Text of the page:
Brand Storytelling in 4 Steps by Ayesha Mathews-Wadhwa
Brands are more dynamic than ever, and the ones that offer a multidisciplinary approach to branding are ideally those that win over the hearts and minds of their customers. How can you give your brand another layer? Tell a story through your branding efforts.
Being a brand storyteller doesn’t have to mean literally “telling a story” but brands with a story to tell certainly do connect with their customers. Another way to tell a tale about your brand is to create ongoing dialogue with customers and to cultivate ongoing behaviors and actions that reinforce your mission and values. Humanizing your brand is another way to tell your story, even if the tale doesn’t have a defined beginning and end; your brand can still live happily ever after.
Telling this tale will give you a competitive edge and help distinguish your brand. In essence, the story brings your brand to life. The story has to resonate with readers and elicit a feeling.
A brand with a tale to tell
Here’s a good example: The Starbucks brand is continually engaging with customers and coming up with new campaigns to promote their efforts to source sustainable coffee. Their commitment to the development of other countries and authenticity of products—and initiatives within the U.S., too—is their story, and they are able to bring ongoing awareness to these causes, thus telling their story.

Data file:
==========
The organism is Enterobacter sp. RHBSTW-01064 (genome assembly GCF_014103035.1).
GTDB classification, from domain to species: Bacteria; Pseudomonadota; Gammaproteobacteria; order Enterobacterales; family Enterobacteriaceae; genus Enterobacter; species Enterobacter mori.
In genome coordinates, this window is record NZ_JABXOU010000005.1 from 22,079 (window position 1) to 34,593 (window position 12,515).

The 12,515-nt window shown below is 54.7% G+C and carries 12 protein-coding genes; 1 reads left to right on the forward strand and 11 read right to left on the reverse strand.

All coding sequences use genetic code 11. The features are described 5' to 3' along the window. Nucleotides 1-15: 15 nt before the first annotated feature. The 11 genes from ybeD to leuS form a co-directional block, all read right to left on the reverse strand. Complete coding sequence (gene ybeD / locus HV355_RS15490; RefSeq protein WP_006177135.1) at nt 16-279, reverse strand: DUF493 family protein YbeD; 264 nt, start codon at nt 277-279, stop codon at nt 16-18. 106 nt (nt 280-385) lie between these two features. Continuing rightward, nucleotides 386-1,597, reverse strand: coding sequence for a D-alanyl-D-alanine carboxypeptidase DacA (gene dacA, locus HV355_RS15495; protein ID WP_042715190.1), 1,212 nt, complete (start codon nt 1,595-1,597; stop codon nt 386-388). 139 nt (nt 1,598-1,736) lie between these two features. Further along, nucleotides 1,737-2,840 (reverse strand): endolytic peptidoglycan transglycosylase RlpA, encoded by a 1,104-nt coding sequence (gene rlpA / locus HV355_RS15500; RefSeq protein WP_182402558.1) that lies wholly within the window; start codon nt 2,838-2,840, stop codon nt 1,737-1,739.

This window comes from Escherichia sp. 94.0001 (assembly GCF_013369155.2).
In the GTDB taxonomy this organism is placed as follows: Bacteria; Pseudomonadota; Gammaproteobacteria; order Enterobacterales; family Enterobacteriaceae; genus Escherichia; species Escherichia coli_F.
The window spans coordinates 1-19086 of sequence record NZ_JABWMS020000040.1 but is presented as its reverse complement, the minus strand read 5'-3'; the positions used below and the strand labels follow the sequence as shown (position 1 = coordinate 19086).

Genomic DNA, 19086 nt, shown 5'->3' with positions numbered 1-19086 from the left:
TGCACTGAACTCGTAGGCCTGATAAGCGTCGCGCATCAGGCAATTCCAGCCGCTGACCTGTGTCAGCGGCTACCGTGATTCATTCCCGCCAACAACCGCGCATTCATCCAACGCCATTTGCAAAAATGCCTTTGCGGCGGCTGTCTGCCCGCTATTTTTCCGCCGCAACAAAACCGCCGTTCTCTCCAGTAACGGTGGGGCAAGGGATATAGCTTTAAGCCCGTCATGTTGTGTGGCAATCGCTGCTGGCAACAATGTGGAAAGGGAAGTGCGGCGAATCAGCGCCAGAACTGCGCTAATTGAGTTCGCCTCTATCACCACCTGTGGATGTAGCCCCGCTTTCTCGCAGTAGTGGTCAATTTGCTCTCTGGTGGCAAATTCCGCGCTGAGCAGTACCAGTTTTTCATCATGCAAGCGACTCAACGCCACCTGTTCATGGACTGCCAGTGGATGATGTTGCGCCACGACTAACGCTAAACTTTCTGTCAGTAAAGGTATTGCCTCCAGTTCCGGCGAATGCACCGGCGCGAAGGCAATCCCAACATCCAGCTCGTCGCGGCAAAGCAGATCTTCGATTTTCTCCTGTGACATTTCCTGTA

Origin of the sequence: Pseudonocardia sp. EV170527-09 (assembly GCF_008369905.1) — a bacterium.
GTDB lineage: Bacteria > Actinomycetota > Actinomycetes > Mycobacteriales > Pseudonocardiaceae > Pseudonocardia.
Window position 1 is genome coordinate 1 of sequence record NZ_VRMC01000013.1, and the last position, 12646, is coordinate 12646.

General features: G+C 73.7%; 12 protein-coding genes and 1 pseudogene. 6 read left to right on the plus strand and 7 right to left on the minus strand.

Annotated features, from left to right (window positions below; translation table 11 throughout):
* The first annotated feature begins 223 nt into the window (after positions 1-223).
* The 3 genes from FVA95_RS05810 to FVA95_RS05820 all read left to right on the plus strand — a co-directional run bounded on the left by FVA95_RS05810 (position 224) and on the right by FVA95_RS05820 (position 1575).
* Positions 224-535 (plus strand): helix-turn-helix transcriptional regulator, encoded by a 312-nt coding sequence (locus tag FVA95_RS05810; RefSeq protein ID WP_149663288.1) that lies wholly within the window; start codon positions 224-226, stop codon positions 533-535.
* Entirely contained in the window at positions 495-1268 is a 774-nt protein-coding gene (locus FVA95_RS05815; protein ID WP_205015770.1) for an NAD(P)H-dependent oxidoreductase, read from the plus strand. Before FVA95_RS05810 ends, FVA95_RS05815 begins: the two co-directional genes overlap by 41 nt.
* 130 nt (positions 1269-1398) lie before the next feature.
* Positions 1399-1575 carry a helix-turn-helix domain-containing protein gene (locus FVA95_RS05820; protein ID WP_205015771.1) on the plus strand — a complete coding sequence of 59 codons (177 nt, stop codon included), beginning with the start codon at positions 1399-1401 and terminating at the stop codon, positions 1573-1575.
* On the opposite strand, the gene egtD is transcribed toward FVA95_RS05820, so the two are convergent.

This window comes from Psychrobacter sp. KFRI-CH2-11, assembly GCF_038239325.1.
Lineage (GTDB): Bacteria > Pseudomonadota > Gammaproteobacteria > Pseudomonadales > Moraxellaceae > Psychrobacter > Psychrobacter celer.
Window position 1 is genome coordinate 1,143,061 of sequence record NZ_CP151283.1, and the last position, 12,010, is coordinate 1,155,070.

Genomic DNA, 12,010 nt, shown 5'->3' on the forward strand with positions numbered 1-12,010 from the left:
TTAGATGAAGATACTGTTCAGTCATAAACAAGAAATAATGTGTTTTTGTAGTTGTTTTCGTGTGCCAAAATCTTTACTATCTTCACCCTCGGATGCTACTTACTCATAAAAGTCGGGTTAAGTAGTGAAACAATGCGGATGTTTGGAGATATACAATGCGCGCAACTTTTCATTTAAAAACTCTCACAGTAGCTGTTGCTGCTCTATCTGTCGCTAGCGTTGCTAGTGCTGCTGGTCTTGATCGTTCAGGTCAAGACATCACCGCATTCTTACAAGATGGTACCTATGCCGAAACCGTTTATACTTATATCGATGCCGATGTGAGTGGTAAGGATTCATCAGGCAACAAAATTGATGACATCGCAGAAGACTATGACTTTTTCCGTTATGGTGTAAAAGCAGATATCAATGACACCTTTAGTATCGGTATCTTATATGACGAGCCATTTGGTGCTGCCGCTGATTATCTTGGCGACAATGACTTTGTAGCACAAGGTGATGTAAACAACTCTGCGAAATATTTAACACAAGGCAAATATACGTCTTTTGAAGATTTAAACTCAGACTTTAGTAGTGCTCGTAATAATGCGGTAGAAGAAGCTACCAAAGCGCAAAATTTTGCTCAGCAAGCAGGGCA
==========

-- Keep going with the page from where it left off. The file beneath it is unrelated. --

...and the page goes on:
How to weave a branding masterpiece
Here are a few components to help you put together your brand’s story—and try to tell it.
1. Determine the topic.
To pinpoint the story or stories you want to tell, think about how to solicit emotional response. (Check out how Google did this.) A customer experience may be the perfect concept as well.
2. Develop the plot.
Identify things that your organization cares about, and determine what aspect of your business makes it both unique and valuable to the rest of the world. That’s always a good foundation.
3. Get to know the characters.
Think about the persona of your brand–is it feminine or masculine? Mainstream or quirky? Opinionated or open-minded? If your business was an actual human, who would it be and what would it be focused on? Nadia Goodman says this type of clarity will lead to a relatable persona and help you tell the tale.
4. Consider your publishing platform.
Think about the best medium for your audience. They may want a quick peek of the story and then go deeper upon request. They may want to offer opinions on it, or share their own stories. Using social media could be a valuable option as well—even in 140-character spurts on Twitter.
Begin thinking about how you can develop and tell your brand’s story. Start a fresh page in your brand strategy book and begin to let your story unfold.